On July 5th 1954 the world changed forever when a group of young men, namely Sam Phillips; Bill Black; Scotty Moore and a young boy named Elvis Presley, got together and started playing music that would infiltrate the airwaves for decades, perhaps even centuries to come.
Sam Phillips had been producing country and blues with some success for a few years but he yearned for something more, he wanted to find the road less traveled and Scotty’s style of fast upbeat guitar licks reflected this same desire. When Elvis first came into his studio on July 4th for an audition things didn’t go so smoothly.
Elvis had a good voice but the music just wasn’t clicking, Phillips was frustrated and the foursome considered packing it up and calling it a night. It was back to their day jobs tomorrow and they had enough of trying to replicate old songs.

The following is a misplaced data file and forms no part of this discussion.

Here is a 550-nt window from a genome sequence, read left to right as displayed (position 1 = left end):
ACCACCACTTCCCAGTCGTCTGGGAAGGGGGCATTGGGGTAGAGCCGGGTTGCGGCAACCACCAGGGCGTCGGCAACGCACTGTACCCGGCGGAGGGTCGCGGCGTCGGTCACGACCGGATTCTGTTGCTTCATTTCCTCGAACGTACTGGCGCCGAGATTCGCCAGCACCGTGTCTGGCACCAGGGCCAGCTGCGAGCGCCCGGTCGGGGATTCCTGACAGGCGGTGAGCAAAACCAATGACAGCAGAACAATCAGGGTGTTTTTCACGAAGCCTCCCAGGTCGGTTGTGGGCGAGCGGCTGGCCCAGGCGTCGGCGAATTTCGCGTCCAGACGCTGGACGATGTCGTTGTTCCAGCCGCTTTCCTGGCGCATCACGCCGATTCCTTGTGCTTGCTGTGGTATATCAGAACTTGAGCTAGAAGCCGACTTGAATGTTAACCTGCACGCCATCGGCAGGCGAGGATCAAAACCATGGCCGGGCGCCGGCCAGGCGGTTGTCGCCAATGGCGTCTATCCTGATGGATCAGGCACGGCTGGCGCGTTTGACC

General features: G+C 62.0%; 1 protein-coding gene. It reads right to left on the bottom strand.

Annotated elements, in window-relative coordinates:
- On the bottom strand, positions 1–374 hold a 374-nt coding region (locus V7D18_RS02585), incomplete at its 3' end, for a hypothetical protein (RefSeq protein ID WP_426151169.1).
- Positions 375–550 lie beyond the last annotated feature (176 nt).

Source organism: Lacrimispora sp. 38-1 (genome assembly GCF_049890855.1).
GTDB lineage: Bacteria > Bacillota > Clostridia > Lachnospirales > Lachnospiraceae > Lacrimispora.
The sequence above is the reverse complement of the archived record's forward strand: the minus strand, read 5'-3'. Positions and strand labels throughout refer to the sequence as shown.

Elvis, being the persistent and sprightly teen in the room, didn’t want to call it quits just yet and started strumming his own rendition of “That’s All Right, Mama,” by Arthur “Big Boy” Crudup on his faithful Kay acoustic guitar. Bill and Scotty’s ears perked up and they immediately plugged their instruments back in and started playing along.
“Man, that’s good,” Said Phillips. He rushed to turn the microphones back on. “It’s different. What is it?”
Nobody knew the answer, it WAS different. Music the world had never heard before. It was Rock ‘n’ Roll.
This is what came out of Philips’ Studio exactly 60 years ago and even now after all these years you can still hear a special kind of uniqueness in the sound that influenced generation after generation of musicians to come.
The 60th anniversary of Elvis Presley’s first song was marked with special events around the globe and we thank The Tennessean for bringing this story to us.
You can read about the life and times of these legends in Scotty and Elvis: Aboard the Mystery Train